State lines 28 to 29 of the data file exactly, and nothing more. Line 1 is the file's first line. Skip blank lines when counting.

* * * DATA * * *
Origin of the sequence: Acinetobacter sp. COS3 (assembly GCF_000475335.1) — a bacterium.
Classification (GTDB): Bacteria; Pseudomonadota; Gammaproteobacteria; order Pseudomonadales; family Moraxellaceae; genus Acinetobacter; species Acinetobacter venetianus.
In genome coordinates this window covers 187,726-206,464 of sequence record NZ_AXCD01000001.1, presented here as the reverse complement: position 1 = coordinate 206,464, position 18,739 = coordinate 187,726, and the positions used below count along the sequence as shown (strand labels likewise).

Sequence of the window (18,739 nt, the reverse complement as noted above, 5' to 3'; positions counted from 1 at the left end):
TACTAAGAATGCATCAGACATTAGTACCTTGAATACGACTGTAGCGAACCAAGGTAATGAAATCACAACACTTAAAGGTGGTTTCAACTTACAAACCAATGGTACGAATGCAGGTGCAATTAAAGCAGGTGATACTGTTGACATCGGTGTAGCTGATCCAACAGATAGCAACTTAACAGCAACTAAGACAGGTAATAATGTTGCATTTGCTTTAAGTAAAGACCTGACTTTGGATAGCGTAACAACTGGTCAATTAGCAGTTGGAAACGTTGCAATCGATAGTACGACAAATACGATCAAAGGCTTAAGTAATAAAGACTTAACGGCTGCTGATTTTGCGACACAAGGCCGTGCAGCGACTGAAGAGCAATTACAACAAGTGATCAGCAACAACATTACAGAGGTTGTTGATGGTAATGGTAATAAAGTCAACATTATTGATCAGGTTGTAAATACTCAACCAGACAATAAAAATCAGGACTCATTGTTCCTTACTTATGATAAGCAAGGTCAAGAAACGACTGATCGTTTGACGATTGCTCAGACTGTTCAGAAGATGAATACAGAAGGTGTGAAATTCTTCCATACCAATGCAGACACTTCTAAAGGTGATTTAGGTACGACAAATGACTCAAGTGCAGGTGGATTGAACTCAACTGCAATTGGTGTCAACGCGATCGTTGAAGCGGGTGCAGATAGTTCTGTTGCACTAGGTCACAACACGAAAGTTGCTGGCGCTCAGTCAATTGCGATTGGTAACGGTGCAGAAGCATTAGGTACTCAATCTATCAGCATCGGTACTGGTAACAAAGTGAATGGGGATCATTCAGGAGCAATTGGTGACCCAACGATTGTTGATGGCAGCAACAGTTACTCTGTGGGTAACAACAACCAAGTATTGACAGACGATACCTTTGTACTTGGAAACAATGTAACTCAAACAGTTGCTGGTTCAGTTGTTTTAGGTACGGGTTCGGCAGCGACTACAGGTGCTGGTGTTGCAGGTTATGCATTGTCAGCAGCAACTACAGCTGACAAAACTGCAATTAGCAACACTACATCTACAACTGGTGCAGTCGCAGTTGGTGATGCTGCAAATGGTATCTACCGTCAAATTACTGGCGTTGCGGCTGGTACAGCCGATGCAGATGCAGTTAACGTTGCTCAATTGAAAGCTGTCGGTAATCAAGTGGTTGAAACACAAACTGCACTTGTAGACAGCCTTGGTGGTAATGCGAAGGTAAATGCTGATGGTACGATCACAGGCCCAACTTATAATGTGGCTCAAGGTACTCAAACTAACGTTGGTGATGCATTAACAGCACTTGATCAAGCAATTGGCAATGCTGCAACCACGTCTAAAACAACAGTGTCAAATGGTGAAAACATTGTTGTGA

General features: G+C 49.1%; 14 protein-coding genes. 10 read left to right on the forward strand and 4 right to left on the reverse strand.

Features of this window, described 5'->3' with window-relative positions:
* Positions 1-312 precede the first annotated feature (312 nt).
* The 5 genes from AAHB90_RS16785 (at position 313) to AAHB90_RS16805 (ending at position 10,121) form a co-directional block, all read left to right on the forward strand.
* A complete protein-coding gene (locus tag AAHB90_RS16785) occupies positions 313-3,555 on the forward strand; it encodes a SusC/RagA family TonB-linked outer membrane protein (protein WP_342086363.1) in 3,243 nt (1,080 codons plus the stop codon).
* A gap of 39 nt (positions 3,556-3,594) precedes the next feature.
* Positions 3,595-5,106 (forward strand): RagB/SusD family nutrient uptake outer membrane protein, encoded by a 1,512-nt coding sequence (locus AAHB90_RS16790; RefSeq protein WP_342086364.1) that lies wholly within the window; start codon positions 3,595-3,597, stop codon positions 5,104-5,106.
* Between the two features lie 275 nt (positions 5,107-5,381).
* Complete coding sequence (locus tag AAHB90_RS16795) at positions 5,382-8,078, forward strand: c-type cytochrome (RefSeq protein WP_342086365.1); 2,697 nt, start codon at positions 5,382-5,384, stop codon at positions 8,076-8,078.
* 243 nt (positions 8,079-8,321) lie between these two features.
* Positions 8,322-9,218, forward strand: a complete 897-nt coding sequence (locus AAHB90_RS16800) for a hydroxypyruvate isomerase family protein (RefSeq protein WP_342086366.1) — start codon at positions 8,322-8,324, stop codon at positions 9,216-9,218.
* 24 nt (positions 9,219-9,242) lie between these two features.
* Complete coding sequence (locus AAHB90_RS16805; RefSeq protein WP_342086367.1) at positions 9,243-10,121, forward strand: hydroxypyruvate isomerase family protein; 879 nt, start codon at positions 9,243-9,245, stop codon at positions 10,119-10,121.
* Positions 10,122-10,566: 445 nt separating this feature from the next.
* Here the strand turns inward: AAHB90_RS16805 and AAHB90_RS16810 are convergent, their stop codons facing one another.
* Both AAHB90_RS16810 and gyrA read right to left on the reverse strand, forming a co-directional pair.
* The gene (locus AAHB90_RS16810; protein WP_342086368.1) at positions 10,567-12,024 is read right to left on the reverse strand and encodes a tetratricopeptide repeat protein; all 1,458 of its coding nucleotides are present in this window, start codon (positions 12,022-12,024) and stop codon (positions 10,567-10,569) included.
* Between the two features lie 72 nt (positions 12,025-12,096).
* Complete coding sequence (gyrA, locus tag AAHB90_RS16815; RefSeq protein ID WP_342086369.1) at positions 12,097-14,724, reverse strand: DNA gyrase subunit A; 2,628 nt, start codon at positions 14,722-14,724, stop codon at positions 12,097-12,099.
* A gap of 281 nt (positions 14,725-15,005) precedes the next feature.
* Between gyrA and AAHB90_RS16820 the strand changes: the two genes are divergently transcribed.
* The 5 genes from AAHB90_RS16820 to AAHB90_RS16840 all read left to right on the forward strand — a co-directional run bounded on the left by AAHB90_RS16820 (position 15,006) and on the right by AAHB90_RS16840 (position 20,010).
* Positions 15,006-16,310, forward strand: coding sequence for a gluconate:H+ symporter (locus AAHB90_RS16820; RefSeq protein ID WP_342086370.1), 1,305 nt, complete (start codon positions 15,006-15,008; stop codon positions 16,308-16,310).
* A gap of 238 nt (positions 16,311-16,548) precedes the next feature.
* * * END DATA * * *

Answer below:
* Positions 15,006-16,310, forward strand: coding sequence for a gluconate:H+ symporter (locus AAHB90_RS16820; RefSeq protein ID WP_342086370.1), 1,305 nt, complete (start codon positions 15,006-15,008; stop codon positions 16,308-16,310).
* A gap of 238 nt (positions 16,311-16,548) precedes the next feature.